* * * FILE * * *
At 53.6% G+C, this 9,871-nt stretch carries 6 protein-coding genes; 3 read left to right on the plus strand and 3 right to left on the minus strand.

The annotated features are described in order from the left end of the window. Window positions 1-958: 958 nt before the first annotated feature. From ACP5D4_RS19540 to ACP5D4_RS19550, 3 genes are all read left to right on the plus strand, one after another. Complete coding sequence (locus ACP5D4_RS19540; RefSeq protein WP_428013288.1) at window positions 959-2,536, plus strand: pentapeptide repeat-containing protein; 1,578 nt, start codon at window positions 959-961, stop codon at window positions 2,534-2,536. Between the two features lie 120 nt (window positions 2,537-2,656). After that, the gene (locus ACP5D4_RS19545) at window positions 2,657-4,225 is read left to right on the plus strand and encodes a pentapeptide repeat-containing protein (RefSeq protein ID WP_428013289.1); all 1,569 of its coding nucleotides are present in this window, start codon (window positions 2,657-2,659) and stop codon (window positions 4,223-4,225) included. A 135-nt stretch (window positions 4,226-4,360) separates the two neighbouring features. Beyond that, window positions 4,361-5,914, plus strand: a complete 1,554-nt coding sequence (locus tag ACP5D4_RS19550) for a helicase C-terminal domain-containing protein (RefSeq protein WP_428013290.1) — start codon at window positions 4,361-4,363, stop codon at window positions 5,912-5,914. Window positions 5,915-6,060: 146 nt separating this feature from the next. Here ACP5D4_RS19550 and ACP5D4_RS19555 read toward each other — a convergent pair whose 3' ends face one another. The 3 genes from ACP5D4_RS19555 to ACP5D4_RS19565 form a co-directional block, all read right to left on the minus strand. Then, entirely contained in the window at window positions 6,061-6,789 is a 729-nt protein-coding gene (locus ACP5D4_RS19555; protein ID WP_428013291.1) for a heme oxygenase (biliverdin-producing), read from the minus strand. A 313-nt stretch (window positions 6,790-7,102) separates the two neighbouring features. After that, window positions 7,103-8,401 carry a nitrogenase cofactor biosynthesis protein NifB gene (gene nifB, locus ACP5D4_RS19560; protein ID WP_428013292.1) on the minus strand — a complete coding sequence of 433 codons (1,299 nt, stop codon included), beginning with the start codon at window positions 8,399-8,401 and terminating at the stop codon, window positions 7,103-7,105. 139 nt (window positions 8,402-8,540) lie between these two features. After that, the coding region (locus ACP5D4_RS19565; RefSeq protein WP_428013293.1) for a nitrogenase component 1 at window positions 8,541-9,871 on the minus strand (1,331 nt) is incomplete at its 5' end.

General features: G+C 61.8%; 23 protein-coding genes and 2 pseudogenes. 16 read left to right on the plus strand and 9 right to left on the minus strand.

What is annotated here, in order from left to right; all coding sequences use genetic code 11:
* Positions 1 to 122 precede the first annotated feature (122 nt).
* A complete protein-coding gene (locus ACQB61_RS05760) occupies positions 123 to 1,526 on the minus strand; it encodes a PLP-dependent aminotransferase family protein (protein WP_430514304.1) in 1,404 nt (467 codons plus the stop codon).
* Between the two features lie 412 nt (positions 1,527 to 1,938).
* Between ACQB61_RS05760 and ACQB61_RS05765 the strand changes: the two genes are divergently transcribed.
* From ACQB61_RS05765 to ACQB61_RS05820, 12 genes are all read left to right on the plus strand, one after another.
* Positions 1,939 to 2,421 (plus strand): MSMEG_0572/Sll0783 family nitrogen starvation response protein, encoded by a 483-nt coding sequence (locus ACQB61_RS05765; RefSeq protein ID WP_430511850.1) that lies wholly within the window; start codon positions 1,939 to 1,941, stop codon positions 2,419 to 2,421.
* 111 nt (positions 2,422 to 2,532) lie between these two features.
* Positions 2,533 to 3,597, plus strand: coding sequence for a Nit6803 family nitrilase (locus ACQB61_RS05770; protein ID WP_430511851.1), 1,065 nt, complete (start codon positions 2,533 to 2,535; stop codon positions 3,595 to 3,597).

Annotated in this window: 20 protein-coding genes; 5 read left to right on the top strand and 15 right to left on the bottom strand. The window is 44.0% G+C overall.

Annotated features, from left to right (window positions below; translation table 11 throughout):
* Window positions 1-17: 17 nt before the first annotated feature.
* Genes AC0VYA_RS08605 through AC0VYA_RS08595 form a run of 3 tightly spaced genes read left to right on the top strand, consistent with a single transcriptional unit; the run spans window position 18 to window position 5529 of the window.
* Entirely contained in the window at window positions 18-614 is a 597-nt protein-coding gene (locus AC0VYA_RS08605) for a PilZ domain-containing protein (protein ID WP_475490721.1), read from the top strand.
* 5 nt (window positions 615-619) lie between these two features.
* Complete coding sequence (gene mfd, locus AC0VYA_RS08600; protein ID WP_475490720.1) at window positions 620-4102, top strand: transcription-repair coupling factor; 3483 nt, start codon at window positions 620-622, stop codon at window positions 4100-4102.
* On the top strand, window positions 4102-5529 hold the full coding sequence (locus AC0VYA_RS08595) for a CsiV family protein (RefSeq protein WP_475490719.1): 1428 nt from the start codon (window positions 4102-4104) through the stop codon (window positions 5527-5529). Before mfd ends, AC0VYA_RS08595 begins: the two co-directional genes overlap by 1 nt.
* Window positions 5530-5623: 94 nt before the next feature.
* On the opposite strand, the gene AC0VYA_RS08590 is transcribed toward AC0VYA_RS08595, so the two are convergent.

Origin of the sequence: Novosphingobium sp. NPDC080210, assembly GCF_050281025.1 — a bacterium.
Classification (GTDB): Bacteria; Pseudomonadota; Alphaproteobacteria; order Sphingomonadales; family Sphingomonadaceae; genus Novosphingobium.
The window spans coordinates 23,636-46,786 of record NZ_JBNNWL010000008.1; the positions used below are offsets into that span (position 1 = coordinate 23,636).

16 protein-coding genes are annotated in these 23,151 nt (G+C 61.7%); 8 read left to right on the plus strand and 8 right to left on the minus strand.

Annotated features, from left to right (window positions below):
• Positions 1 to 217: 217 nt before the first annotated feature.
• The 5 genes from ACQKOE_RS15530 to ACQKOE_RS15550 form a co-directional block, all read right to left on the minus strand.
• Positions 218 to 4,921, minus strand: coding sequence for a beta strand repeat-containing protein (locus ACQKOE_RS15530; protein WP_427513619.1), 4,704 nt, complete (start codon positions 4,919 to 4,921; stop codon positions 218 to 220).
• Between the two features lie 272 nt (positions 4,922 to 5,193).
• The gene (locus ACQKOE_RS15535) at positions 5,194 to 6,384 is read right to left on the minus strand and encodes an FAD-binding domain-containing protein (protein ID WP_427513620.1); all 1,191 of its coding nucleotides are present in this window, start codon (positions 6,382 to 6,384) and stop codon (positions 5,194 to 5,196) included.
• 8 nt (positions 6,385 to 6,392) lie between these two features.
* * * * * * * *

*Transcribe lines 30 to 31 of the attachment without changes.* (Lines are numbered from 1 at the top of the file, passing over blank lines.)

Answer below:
• Positions 218 to 4,921, minus strand: coding sequence for a beta strand repeat-containing protein (locus ACQKOE_RS15530; protein WP_427513619.1), 4,704 nt, complete (start codon positions 4,919 to 4,921; stop codon positions 218 to 220).
• Between the two features lie 272 nt (positions 4,922 to 5,193).